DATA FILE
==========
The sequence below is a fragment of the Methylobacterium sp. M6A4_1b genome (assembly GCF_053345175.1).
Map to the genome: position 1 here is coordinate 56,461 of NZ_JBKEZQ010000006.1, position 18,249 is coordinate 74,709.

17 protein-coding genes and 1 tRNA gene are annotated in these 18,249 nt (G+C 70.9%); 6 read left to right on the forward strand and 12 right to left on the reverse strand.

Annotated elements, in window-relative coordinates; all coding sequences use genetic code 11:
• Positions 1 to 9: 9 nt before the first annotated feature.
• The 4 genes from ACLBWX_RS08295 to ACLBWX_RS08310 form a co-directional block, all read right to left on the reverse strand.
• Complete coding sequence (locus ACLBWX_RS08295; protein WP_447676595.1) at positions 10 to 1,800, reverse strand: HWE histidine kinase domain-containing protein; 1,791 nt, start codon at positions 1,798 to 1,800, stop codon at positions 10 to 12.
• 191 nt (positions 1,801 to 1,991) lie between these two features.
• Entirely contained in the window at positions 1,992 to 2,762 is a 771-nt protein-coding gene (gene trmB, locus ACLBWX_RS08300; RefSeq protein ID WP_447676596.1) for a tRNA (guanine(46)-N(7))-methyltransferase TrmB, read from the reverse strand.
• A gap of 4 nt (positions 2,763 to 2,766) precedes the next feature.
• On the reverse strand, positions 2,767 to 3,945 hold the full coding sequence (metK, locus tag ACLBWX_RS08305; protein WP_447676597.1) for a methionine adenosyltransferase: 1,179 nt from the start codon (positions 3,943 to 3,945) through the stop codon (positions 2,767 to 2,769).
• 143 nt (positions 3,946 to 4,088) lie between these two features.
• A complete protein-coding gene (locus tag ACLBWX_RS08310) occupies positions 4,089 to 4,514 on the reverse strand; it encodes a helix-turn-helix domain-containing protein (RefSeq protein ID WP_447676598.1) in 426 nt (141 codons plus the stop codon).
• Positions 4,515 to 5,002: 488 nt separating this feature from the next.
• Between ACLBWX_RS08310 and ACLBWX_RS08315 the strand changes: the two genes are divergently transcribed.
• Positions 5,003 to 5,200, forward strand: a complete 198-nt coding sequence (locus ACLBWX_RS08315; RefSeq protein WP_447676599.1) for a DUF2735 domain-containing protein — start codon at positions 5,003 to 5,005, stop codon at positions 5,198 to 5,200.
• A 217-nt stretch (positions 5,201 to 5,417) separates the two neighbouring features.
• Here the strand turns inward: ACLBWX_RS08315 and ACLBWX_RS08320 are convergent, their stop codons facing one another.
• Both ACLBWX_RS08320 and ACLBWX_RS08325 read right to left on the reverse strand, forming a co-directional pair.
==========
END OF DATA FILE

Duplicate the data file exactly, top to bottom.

The sequence below is a fragment of the Methylobacterium sp. M6A4_1b genome (assembly GCF_053345175.1).
Map to the genome: position 1 here is coordinate 56,461 of NZ_JBKEZQ010000006.1, position 18,249 is coordinate 74,709.

17 protein-coding genes and 1 tRNA gene are annotated in these 18,249 nt (G+C 70.9%); 6 read left to right on the forward strand and 12 right to left on the reverse strand.

Annotated elements, in window-relative coordinates; all coding sequences use genetic code 11:
• Positions 1 to 9: 9 nt before the first annotated feature.
• The 4 genes from ACLBWX_RS08295 to ACLBWX_RS08310 form a co-directional block, all read right to left on the reverse strand.
• Complete coding sequence (locus ACLBWX_RS08295; protein WP_447676595.1) at positions 10 to 1,800, reverse strand: HWE histidine kinase domain-containing protein; 1,791 nt, start codon at positions 1,798 to 1,800, stop codon at positions 10 to 12.
• 191 nt (positions 1,801 to 1,991) lie between these two features.
• Entirely contained in the window at positions 1,992 to 2,762 is a 771-nt protein-coding gene (gene trmB, locus ACLBWX_RS08300; RefSeq protein ID WP_447676596.1) for a tRNA (guanine(46)-N(7))-methyltransferase TrmB, read from the reverse strand.
• A gap of 4 nt (positions 2,763 to 2,766) precedes the next feature.
• On the reverse strand, positions 2,767 to 3,945 hold the full coding sequence (metK, locus tag ACLBWX_RS08305; protein WP_447676597.1) for a methionine adenosyltransferase: 1,179 nt from the start codon (positions 3,943 to 3,945) through the stop codon (positions 2,767 to 2,769).
• 143 nt (positions 3,946 to 4,088) lie between these two features.
• A complete protein-coding gene (locus tag ACLBWX_RS08310) occupies positions 4,089 to 4,514 on the reverse strand; it encodes a helix-turn-helix domain-containing protein (RefSeq protein ID WP_447676598.1) in 426 nt (141 codons plus the stop codon).
• Positions 4,515 to 5,002: 488 nt separating this feature from the next.
• Between ACLBWX_RS08310 and ACLBWX_RS08315 the strand changes: the two genes are divergently transcribed.
• Positions 5,003 to 5,200, forward strand: a complete 198-nt coding sequence (locus ACLBWX_RS08315; RefSeq protein WP_447676599.1) for a DUF2735 domain-containing protein — start codon at positions 5,003 to 5,005, stop codon at positions 5,198 to 5,200.
• A 217-nt stretch (positions 5,201 to 5,417) separates the two neighbouring features.
• Here the strand turns inward: ACLBWX_RS08315 and ACLBWX_RS08320 are convergent, their stop codons facing one another.
• Both ACLBWX_RS08320 and ACLBWX_RS08325 read right to left on the reverse strand, forming a co-directional pair.